• Shaun

    I’m not a financial expert (just have done a lot of research), but for some paying off ones mortgage may not be the wisest thing to do, as one has to take all of one’s debts into account. Most people have at least one car loan and college loans, so one must calculate the annual average rate of return for any pre-payment (mortgage paydown or refinance). If your average annual rate of return for the pre-payment is larger than your other debts and your investments (almost always the case now), then pre-paying makes sense; otherwise, you should be paying down higher costing debts first.

    Based on the interest and tax tables, a house purchased recently (last 5 years or so) can be a good candidate for a refinance, even if it is slightly under water. Assuming your example of a couple filing jointly and making about $98K, with a 5 year old 30-year 80% to 90% fixed mortgage at around 6% (what was the average in 2006), refinancing the mortgage to 20 years at 4.25% can yield total savings equaling an average annual return of 10% or more, depending on your closing costs and assuming you hold the mortgage for at least another 10 years. This takes into account itemizing ones return, deducting the points over 10 years, the amount of interest paid on the old and new loans, and the difference between the tax deduction for the old and new loans. Calculating this is not easy, as very few of the online calculators are set up to do this and some have errors in their calculations, but it can be done.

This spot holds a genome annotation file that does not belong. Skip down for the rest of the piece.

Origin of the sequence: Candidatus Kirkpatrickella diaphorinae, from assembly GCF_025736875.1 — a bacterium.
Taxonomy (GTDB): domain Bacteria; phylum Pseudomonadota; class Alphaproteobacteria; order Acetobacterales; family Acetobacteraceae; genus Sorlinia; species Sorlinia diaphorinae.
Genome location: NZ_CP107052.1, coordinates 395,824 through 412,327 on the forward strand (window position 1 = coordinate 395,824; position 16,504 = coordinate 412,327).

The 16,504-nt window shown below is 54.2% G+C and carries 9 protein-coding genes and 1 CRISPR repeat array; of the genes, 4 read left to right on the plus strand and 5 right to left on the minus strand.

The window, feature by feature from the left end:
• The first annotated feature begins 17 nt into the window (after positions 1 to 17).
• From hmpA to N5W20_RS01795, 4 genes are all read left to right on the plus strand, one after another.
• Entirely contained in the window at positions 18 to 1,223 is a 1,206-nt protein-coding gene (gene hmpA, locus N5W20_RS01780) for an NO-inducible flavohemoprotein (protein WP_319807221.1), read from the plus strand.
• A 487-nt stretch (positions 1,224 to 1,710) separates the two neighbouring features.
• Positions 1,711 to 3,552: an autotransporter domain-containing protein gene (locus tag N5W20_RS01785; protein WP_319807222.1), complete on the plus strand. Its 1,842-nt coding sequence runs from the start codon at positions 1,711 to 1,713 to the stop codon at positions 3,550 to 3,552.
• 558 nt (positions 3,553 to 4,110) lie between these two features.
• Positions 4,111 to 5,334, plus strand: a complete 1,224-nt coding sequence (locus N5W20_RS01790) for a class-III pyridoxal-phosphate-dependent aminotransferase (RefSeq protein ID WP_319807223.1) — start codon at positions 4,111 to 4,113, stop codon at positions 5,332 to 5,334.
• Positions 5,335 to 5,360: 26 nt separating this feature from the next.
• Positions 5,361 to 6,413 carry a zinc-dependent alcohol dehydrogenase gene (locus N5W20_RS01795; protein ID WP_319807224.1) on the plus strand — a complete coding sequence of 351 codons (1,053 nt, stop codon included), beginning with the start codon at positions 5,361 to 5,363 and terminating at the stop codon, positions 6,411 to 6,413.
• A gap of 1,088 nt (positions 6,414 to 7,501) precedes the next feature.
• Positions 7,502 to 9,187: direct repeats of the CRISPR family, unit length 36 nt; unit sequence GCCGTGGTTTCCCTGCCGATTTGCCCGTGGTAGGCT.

Calculate your particular situation first (all debts and investments), and then decide.

    • I would absolutely agree with paying off higher interest debt first. Refinancing can be a great idea given the right circumstances, especially if it can be done without closing costs or other fees. It really does depend on the individual situation and all the related factors.